Thursday, September 16, 2010

Murder and Suicide at Johns Hopkins: My Take

This has not been a good day at Johns Hopkins Hospital in Baltimore, Maryland.

You've probably read about the shootings in the news. If not, Here's a short recap: A doctor at Johns Hopkns, orthopedic surgeon David B. Cohen, told a fellow named Paul Warren Pardus, 50, about the condition of Pardus' mother.

Mr. Pardus then shot the doctor in the stomach, shot and killed his mother and finally shot and killed himself.

At the end of the day, the score was three perforated bodies: two dead, one expected to live. So, as we say in Minnesota, 'it could be worse.'

Dealing With Bad News

Mr. Pardus isn't available for comment at this time, but his brother speculated about why Paul Pardus killed their mother and himself:
"...'I guess because he thought my mom was suffering because the surgery wasn't successful and she probably wouldn't be able to walk again,' he said about a possible reason for Pardus' actions. 'She was a dear, sweet lady.'..."
Associated Press, via FOXNews (September 16, 2010)
Apparently surgery last week hadn't helped her arthritis and rheumatism.

There's some good news coming from this: I haven't run into the euphemism "mercy killing" yet, or a 'compassionate' discussion about how much nicer it would be to simply kill old people who can't run around like they once did. Maybe I didn't look in the 'right' places.

Experiences: Unpleasant and Otherwise

I think the late Mr. Pardus' actions are - understandable. Not right, not proper, not correct: but understandable.
Parents Getting Old: What a Bummer
Both my parents died last year.

In my mother's case, it was the end of a process that started in the sixties, so I'd had plenty of time to get used to the idea that she wasn't firing on all cylinders any more. My father's health took a rather sharper turn for the worse, and I'll admit to being a bit shocked when I saw him once. He'd lost a lot of weight, and his arms weren't as robust as they'd been a year before.

So, yes: I think I understand how upsetting it can be, having a parent who's not the strong, lively person one remembers.
'Quality Lifestyle' - a Matter of Attitude
Back in my - teens, I think it was - a compelling argument for killing people who didn't measure up was that they wouldn't live a 'quality lifestyle.' You know: being able to run and jump and stuff like that.

If I thought that it was 'quality lifestyle' or nothing, I'd have killed myself a long, long time ago.

I've been blessed with congenital hip dysplasia - a five-dollar phrase meaning that my hips weren't formed correctly. I've written about that before. (February 3, 2009)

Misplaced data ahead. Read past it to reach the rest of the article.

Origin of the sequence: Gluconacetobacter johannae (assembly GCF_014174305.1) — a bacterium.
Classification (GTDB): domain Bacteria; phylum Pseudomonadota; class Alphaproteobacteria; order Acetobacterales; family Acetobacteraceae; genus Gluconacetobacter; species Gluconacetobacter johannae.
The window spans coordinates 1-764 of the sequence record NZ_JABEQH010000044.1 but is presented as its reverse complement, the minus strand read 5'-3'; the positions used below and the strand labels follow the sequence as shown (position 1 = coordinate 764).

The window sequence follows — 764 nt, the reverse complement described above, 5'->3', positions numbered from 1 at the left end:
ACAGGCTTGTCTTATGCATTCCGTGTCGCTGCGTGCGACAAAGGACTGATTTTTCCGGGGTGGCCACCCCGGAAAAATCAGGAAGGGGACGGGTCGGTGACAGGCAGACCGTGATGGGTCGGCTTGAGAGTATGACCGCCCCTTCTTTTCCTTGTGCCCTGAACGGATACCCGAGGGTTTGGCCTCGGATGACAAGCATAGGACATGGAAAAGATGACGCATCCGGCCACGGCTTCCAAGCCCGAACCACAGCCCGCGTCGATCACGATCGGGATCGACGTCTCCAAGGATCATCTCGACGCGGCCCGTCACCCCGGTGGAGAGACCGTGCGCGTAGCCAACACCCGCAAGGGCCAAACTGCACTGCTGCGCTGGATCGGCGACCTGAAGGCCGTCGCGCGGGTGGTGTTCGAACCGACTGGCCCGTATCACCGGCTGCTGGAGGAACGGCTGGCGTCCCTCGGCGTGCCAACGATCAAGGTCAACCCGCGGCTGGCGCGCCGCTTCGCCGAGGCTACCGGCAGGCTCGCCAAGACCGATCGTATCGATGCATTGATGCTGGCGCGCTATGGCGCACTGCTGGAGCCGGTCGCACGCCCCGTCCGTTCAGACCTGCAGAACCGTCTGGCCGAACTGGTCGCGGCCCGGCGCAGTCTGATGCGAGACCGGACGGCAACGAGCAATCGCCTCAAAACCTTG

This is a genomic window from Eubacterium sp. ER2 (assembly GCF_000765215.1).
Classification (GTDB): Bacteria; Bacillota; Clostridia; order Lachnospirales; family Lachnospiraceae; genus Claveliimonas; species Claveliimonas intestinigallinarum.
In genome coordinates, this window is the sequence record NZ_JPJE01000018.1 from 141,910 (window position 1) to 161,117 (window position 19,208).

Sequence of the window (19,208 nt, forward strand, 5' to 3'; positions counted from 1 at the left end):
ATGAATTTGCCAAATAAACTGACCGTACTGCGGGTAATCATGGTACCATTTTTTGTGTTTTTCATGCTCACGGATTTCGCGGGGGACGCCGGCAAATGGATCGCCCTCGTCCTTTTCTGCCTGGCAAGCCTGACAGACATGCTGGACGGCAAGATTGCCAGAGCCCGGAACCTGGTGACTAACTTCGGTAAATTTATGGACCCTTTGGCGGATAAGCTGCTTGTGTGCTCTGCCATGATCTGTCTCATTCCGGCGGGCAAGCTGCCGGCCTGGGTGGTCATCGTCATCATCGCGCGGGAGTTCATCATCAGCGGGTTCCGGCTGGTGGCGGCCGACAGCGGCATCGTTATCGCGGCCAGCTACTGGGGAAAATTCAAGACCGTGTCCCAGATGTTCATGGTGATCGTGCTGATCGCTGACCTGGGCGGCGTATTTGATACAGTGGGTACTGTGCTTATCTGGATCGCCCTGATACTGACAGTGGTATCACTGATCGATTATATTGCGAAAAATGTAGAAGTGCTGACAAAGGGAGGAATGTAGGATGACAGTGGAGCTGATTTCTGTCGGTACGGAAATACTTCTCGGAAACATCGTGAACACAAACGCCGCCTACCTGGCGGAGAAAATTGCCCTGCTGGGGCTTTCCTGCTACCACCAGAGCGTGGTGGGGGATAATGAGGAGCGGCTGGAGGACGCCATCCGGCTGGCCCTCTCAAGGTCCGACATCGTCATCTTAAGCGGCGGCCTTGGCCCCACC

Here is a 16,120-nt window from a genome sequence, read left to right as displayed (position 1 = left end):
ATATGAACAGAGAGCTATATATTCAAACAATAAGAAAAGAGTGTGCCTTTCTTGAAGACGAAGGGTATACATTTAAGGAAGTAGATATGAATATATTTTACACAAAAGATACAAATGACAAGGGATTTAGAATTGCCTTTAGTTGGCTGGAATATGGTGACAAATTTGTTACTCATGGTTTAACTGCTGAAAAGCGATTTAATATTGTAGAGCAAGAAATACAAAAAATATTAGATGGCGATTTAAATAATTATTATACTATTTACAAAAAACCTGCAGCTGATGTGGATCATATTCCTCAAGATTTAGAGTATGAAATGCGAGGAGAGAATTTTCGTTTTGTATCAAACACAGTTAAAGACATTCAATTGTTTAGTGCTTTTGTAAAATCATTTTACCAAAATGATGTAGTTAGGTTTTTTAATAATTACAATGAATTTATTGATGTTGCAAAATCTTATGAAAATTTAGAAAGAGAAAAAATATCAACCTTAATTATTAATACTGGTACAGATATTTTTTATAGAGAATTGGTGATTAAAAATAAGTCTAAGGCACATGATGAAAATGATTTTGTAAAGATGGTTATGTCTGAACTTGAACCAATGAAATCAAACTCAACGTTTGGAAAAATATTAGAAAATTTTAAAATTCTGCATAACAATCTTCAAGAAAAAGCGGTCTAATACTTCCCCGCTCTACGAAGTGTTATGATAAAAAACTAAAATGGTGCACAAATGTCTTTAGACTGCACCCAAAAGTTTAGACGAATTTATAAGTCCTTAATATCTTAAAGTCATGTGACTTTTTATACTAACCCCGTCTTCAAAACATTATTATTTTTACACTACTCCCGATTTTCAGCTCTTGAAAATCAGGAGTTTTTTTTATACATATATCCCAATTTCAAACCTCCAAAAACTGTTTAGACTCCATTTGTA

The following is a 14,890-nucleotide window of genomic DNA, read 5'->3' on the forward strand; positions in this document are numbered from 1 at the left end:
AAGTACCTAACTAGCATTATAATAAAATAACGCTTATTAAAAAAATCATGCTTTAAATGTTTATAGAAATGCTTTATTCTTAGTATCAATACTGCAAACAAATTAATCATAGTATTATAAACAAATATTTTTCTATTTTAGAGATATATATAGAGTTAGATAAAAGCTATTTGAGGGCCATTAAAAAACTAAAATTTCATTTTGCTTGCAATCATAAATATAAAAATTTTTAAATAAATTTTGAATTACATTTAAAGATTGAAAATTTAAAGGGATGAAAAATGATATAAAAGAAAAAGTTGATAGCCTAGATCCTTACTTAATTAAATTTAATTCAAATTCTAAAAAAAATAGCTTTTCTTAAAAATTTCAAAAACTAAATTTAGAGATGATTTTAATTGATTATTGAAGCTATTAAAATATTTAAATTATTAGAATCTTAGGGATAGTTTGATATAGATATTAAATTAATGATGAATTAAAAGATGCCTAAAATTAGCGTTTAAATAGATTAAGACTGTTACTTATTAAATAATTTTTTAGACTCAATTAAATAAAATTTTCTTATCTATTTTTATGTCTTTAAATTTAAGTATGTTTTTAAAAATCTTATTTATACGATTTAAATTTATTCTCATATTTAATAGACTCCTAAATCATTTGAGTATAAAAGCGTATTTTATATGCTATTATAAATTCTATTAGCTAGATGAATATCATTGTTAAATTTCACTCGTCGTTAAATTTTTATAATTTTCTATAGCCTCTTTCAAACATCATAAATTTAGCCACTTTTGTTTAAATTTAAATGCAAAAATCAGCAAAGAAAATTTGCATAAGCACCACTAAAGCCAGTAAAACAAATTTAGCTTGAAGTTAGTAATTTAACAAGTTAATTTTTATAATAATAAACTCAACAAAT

The point is that, by the time I was 13, an x-ray of my left hip looked like late-stage arthritis, and my right hip was nothing to brag about either. A 'medical expert' said I'd be completely, totally unable to walk - at all - by the time I was 16. I finally got replacement parts in my fifties.

I can't remember ever waking up and saying to myself, 'whoopee! Every step I take, lurching around today, will hurt! Ain't that great?!' On the other hand, I've never thought that I'd rather be dead than crippled.

If I'd spent the years since 1951 being dead, I'd have missed out on a lot: including getting to know my wife and our four surviving kids. Our kids would have missed out on everything - and I'm wandering off-topic.

Not by much, though. I think it's important to remember that people who are alive can make choices, and can do things. Dead, our options are somewhat limited.
Meditating on Waikiki, Fred Astaire, and a Zit
Sure: I'll never surf the waves off Waikiki; climb Everest; or tap dance. But, much as I'd like to have emulated Fred Astaire: On the whole I don't mind having been alive.

I could have decided that life wasn't worth living because of what I couldn't do. But the angsty 'I've got a zit, I could just die!' attitude never really made sense to me.

I've felt self-pity. I've felt lots of things: but I also make an effort to feel with my endocrine system and think with my brain, not the other way around.

I decided that life without tap dancing was not only endurable: it could be fun. Being interested in just about everything helped. That, and being able to read.

Back to Johns Hopkins Hospital, and a Murder-Suicide

I hope and pray that the surgeon who was shot will recover, that everyone involved who is still alive will get the help they need, and I pray for the repose of the soul of the fellow who shot his mother - and, of course, the "dear, sweet lady" whose son murdered her.

What?! Praying for the killer?! And a suicide, to boot?!

Yes. I've written about this before. (January 28, 2009) Bottom line: murder is wrong and we shouldn't do it. Murdering oneself is really wrong, because by ending one's own life, a person drastically limits his or her options for repentance.

But - although the Catholic Church teaches that suicide is wrong, we can't give up hope for people like Paul Warren Pardus.
"We should not despair of the eternal salvation of persons who have taken their own lives. By ways known to him alone, God can provide the opportunity for salutary repentance. The Church prays for persons who have taken their own lives." (Catechism of the Catholic Church, 2283)
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Sometime regrettable advertisements get through, anyway.

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